How PEI drew the members of Inn Echo to settle there
There are any number of reasons why the members of a band come together. It could be a shared love of a style of music, common musical influences or a general curiosity about a musical heritage. Or it could be a different type of instrument that piques one’s interest.
“There was a party on the Labour Day weekend where Tuli (Porcher) was in the car that picked me up, and I said, ‘Hey, I hear you’ve got a five-string fiddle!'” said fellow fiddler Karson McKeown. “I’ve never looked back since.”
The trio Inn Echo, which also includes guitarist Tom Gammons, came together at Holland College School of Performing Arts in Charlottetown, PEI.
“The original formation of the band was a quartet,” Tom explained. “I’m actually the newest member and was Inn Echo’s biggest fan for the first year they were around. Right off the bat I saw them doing this really cool stuff, really working hard and making these really creative arrangements.”
Tuli, who also plays the cello, is from Victoria, B.C. and started playing classical violin at the age of three before progressing to fiddle tunes at five and cello at 10 years of age. Having a classical background has been important for her development as a musician.
“It’s kind of like the foundation,” she said. “It’s a huge base, and then you kind of build from there with other styles of music.”
Karson grew up in Ottawa and started playing fiddle at the age of 10. Surrounded by the Ottawa Valley fiddle style, he was also exposed to the East Coast style during family vacations to PEI. Tom was also an early starter in music, getting a guitar at the age of five in Butte, MT and expanding his love of music during yearly trips to Saskatchewan.
They originally formed Inn Echo so they could go to the Folk Alliance International conference, the largest gathering of folkies in North America.
“We were asked to do that but we didn’t have any material yet,” recalled Karson. “So we quickly arranged four sets, recorded them as an EP, went to Folk Alliance and played those sets for the whole week. Then when we got back home we completed the album.”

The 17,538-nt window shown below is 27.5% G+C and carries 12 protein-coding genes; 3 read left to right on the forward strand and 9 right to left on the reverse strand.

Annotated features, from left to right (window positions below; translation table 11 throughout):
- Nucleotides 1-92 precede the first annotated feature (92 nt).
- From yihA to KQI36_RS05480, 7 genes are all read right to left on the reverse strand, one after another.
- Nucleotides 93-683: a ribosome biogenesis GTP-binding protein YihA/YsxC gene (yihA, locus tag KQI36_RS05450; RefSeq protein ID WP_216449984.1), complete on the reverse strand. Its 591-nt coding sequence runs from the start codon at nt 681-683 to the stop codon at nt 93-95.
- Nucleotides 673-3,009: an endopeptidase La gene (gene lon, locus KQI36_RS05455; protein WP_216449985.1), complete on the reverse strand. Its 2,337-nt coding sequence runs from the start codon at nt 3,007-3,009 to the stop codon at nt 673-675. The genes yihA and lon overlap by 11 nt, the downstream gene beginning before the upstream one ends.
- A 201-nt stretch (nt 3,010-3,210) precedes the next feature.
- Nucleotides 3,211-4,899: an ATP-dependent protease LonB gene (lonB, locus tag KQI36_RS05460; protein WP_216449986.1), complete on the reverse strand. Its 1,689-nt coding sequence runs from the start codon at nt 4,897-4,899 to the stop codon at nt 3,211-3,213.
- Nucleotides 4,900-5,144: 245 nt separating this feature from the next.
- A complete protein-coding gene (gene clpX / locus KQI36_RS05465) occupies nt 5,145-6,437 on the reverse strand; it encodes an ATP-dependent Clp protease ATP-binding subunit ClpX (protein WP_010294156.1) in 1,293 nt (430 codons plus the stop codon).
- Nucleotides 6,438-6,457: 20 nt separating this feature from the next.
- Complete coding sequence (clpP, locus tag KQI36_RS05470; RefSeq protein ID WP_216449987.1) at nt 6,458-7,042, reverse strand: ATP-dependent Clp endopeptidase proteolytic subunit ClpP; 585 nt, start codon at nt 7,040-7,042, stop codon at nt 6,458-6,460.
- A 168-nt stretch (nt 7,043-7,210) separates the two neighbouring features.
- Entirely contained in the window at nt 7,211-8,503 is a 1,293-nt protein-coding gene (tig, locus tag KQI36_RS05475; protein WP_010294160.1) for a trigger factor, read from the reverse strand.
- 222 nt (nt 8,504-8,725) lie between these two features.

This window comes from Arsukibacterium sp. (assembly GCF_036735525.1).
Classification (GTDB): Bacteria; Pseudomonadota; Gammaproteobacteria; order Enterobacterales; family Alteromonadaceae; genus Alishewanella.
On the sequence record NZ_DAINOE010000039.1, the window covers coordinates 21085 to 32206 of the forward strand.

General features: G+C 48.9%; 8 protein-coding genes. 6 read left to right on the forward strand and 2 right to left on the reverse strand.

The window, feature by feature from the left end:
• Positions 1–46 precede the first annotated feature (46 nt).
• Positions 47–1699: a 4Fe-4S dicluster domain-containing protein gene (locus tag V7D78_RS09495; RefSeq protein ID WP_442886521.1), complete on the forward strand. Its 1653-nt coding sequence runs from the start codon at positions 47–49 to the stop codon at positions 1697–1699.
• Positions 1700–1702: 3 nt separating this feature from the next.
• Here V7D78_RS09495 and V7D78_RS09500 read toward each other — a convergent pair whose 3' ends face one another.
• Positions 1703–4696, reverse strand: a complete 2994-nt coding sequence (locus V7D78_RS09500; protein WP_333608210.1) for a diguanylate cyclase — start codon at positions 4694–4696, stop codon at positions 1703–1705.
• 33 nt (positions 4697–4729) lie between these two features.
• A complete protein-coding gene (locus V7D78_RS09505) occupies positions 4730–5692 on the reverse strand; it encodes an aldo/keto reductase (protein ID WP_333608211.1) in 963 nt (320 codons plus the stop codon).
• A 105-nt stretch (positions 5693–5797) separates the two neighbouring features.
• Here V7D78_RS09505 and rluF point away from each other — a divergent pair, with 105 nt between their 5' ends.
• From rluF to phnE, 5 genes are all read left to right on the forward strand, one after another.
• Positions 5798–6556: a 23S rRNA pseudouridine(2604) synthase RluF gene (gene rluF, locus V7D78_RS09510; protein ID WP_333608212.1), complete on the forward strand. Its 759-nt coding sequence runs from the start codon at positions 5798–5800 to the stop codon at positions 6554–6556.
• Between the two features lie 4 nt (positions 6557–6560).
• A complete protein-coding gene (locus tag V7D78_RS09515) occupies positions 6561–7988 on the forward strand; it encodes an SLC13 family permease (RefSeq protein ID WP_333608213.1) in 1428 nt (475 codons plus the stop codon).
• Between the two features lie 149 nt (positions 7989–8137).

Their self-titled album earned them a nomination for Roots/Traditional Recording of the Year at the 2020 Music PEI Awards. What followed was an EP, Winter’s End, which was nominated for Instrumental Recording of the Year at the 2021 Music PEI Awards. In the works now is yet another album in collaboration with Jake Charron and Donald Richard. Putting tunes together and arranging them is not what you would call an exact science for Inn Echo.
“People always assume we have this elaborate process,” said Karson. “The tune will generally be written before we get together to arrange it, whether it’s original or traditional. Then we kind of lock ourselves in a room for a while, play it a whole bunch, and then try and think of ideas to make it that much more… and kind of nerdy.”
When listening to any fiddle-centric group, it’s easy to be dazzled by the virtuosity of the fiddlers. But spare a moment to notice the guitar accompaniment that so often is what drives the tune along.
“It’s hard even to find people who teach that style,” said Tom. “A lot of what accompanists have done is just sitting in on sessions. I came in with a lot of knowledge from Jake Charron of the East Pointers and folks from Saskatchewan. By the time I got to the island, I could play with fiddlers but I wanted to learn the broad music stuff.”
Studying at Holland College gave Tom further knowledge of harmonics, rhythm and different music styles, which he’s been able to apply to his fiddle accompaniment.
“It was adding all the extra ‘brain stuff’ to put into what my fingers already knew how to do.”
The college in Charlottetown is what drew Tuli, Karson and Tom to Prince Edward Island in the first place and now it’s the island that keeps them there.
“The community is huge,” said Tuli. “We’ve all stayed for around four or five years because we’re all drawn to the music there.”
For more information on Inn Echo, go to innechomusic.com.